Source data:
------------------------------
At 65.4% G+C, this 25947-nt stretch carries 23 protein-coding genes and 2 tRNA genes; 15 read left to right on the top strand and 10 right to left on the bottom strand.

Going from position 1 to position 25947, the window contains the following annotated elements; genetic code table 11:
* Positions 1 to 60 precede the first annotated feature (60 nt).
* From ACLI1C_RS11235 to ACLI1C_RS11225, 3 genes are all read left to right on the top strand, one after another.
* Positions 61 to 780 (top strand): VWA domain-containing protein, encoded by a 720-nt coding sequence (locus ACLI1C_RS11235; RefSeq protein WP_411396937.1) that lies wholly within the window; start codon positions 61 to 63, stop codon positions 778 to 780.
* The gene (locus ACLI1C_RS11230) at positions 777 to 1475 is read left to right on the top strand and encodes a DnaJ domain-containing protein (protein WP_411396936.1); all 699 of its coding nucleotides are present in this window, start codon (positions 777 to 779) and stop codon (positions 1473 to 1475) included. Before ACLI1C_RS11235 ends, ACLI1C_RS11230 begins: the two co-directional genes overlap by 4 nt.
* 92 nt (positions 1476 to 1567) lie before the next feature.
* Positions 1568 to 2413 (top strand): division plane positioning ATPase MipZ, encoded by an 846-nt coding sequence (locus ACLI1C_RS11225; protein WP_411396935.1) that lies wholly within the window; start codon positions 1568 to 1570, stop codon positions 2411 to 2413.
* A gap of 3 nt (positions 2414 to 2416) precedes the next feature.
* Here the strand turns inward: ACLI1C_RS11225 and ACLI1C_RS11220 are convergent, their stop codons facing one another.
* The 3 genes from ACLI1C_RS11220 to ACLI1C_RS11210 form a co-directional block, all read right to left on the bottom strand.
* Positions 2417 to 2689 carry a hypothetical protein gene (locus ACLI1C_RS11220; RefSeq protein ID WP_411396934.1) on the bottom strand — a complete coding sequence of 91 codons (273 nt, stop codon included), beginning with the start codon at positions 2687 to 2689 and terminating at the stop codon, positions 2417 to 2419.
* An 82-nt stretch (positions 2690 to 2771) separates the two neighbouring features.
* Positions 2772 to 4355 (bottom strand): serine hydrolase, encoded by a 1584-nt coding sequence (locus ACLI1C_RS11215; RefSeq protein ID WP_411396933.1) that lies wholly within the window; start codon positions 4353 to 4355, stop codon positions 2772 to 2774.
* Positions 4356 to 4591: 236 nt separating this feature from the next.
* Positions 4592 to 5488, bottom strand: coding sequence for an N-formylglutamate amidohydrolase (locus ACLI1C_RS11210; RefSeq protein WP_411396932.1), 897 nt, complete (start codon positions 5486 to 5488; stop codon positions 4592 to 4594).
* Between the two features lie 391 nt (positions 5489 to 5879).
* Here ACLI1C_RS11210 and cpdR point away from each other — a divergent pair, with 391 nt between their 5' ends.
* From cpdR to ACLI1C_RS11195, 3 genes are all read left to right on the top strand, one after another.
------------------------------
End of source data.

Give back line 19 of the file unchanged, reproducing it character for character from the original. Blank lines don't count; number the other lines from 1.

* From cpdR to ACLI1C_RS11195, 3 genes are all read left to right on the top strand, one after another.